4K video is supported and the 16-megapixel front-facing camera is very good, capturing plenty of detail. There’s a front-facing flash that comes from the screen and the auto-HDR mode extends to the front too.
2017 flagships have been pushing the boundaries in lots of areas, but battery life isn’t really one of them. Ever since the Note 7 started combusting, it seems that advances in battery tech and capacity have taken a back seat.
It’s a similar story for the OnePlus 5. The non-removable 3300mAh battery is bigger than that of the OnePlus 3, but 100mAh smaller than the one in the OnePlus 3T. Thanks to the improved efficiency of the Snapdragon 835 processor, though, battery life is about on par with its predecessor.
I can comfortably get through the day with mixed-to-heavy use, and normally I have about 10% spare come bedtime. An hour of SD Netflix streaming eats up 7-8%, and it’s about half that for music streaming with the screen off.
Considering the 1080p screen, I would have liked to possibly make it two days without reaching for the charger, but that hasn’t been the case so far.
But I can forgive OnePlus for this, as the battery life has never worried me because of how fast it charges. Dash Charge is the fastest charging method I’ve used, and the OnePlus charges from dead to full in little over an hour. It also charges super-fast when you’re actually using the phone – without getting hot – and this just isn’t the case with the competition.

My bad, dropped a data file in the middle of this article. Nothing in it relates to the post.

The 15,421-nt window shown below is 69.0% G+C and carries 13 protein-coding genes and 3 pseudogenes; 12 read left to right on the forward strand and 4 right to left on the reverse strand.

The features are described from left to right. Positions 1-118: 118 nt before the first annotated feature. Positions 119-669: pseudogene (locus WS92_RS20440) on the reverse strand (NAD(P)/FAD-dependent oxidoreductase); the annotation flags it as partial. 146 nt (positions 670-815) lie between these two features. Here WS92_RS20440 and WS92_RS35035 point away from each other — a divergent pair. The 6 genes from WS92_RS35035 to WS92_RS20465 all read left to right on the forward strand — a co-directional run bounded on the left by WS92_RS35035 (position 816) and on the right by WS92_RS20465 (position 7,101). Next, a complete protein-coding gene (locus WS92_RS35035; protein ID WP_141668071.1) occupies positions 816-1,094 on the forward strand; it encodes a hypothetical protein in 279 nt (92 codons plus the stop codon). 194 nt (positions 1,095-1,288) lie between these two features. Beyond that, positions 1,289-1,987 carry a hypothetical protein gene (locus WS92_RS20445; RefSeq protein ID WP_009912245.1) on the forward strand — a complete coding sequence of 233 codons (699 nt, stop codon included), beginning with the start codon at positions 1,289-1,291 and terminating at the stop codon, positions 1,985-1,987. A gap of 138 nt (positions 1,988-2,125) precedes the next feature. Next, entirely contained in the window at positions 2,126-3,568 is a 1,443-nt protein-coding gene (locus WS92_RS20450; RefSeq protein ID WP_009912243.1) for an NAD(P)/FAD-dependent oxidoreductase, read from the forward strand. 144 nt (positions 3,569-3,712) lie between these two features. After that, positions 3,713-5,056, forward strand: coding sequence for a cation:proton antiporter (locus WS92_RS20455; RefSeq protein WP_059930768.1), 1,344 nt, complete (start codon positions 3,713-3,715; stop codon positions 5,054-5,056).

There are downsides to Dash Charge – notably you have to use the supplied USB-C cable and power adaptor – but it’s useful enough to live with.
SHOULD I BUY THE ONEPLUS 5?
Even though at £449/$479 the OnePlus 5 is the most expensive entry in the series yet, it still is undeniably one of the biggest bargains in tech. Considering varieties of the iPhone 7 and Samsung Galaxy S8 can cost up to £400/$507 more, it really does feel like OnePlus is onto another winner.
It’s not quite the revolutionary step forward that the OnePlus 3 was, but there are solid improvements across the board. I can’t see anyone picking up this phone and feeling short-changed or disappointed.
I do think the higher price does make some of its shortcoming more noteworthy, though, and I feel some areas have been improved that were sufficient anyway – such as the RAM – while more vital but less glamorous bits like Wi-Fi and audio were left unimproved. I’d also have liked to see some form of water-resistance here, as that’s becoming almost a prerequisite in 2017.
Still, no phone is perfect and the benefits here are easy to see. Dash Charging is great, the improved P3 colour gamut is welcome and OxygenOS is fantastic. Plus the camera is fast and reliable.
At a similar price point you’ve got the Honor 8 Pro – a great phone, but one that lacks some of the more high-end features here – and then the upcoming Moto Z2 Play which again lacks flagship components but will likely have a better battery life.
Not as cheap as previous OnePlus devices, but you still get a lot for your money here.